Five common myths about sponsored projects
March 3, 2011 Laura Huenneke
Benefits of Grant and Contract Services
Myth: Grant and Contract Services (OGCS) is just a
technical hurdle; I'll do my own negotiating with the funder and leave OGCS out
of it until the end - maybe even sign the paperwork myself.
Fact: OGCS administrators are professionals at
working with funding agencies and sponsors – they also are less vulnerable to
pressure from a program director. Only certain individuals are authorized to
sign agreements or contracts on behalf of the university, and OGCS should always
be the formal contact for negotiations and signatures.
Myth: Indirect cost is simply the university's
slush fund, and I'm better off if I avoid including it in my budget.
Fact: Indirect costs of research are just as real
as the direct costs. These include:
- financial management and reporting
- research compliance activities
- administrative support
research activities are dependent on recovering as much as possible of the
indirect costs. Colleges, departments, and individual investigators all benefit
from requesting and recovering as much indirect cost in grant budgets as is
allowable. OGCS can help in ensuring that your budget goes as far as possible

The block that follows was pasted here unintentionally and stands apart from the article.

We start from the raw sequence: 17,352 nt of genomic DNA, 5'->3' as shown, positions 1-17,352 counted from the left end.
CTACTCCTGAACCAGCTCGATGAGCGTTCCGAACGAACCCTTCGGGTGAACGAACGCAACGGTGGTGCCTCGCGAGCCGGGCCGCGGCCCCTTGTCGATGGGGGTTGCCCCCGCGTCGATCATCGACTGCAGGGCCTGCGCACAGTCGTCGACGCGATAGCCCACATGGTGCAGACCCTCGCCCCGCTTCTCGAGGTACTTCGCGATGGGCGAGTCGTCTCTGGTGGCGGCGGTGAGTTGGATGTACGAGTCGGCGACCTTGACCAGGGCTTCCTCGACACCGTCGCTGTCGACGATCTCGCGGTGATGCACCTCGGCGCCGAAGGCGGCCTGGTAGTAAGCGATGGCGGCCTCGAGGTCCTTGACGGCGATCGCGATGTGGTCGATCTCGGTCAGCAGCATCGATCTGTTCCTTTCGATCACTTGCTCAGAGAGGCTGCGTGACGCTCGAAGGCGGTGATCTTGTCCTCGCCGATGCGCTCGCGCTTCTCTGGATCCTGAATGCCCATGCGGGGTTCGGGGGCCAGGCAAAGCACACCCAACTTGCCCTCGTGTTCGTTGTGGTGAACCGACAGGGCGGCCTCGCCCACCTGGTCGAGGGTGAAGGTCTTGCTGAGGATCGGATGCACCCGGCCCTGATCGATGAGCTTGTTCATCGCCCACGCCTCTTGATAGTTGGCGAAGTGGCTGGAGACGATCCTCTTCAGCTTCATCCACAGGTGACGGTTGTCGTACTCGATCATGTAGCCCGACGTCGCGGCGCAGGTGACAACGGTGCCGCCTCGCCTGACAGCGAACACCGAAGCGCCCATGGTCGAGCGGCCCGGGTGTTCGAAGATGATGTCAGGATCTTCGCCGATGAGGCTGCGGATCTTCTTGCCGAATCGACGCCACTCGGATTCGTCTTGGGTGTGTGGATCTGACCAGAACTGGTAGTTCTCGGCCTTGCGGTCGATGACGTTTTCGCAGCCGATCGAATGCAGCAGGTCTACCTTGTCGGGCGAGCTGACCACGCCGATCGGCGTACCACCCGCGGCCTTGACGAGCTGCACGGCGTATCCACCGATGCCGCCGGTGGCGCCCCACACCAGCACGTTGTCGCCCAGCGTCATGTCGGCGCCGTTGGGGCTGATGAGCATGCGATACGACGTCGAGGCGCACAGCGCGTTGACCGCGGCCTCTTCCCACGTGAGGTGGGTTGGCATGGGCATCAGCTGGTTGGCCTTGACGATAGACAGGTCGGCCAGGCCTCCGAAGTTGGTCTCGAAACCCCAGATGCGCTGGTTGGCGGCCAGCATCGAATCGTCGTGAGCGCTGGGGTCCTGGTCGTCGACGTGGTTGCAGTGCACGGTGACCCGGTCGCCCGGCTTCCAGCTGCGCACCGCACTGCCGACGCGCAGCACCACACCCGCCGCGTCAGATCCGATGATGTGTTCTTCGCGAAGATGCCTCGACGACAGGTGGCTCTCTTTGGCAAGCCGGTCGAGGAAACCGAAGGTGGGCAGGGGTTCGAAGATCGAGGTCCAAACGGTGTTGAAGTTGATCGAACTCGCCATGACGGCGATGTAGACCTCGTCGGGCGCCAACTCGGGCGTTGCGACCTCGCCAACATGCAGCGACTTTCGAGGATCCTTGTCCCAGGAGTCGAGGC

in funding the work while ensuring maximum recovery of indirect costs.
Myth: It doesn't matter when I do the work relative
to getting paid for it - as long as it roughly balances out, it's okay.
Fact: Federal agencies require that we track and
report accurately the time spent by employees who are receiving salary from a
grant – and the date of payment needs to match the date of effort. OGCS and
Sponsored Project Services can help with effort reporting and with planning the
best possible way to match time spent with the mechanism for payment.
When to spend grant money
Myth: When I get a grant, I should save the money
for a rainy day and postpone spending it as long as possible (though I may go
ahead and do the work).
Fact: Grants and contracts are agreements to
perform certain work and produce certain outcomes. Both the university and the
investigator look unproductive and unprofessional if grant funds are not spent
promptly and effectively, and if projects routinely take longer than the
original estimated period.
Spending all of the grant money
Myth: If the end of a grant is truly coming, we
must not under any circumstances leave a dollar on the table - we must spend
out without sending any dollars back, even if it means making large purchases
or purchases unrelated to the original project toward the end of the project period.
Fact: Federal agencies require that grant funds be
spent on the proposed project, and not on supplies purchased for later use or
for items not related to the original project. Often, federal auditors will closely
examine the expenditures made in the last few weeks of a project. If circumstances
(such as lower-than-estimated costs, or delays in hiring) result in unused
funds toward the end of a project, it may actually be better to leave those
funds unspent (or return them to the funder) than to make unjustified or
unrelated purchases. OGCS and Sponsored Projects Services administrators may be
of assistance during the course of a project in helping you manage expenditures
so that you are not left with large amounts near the end of the project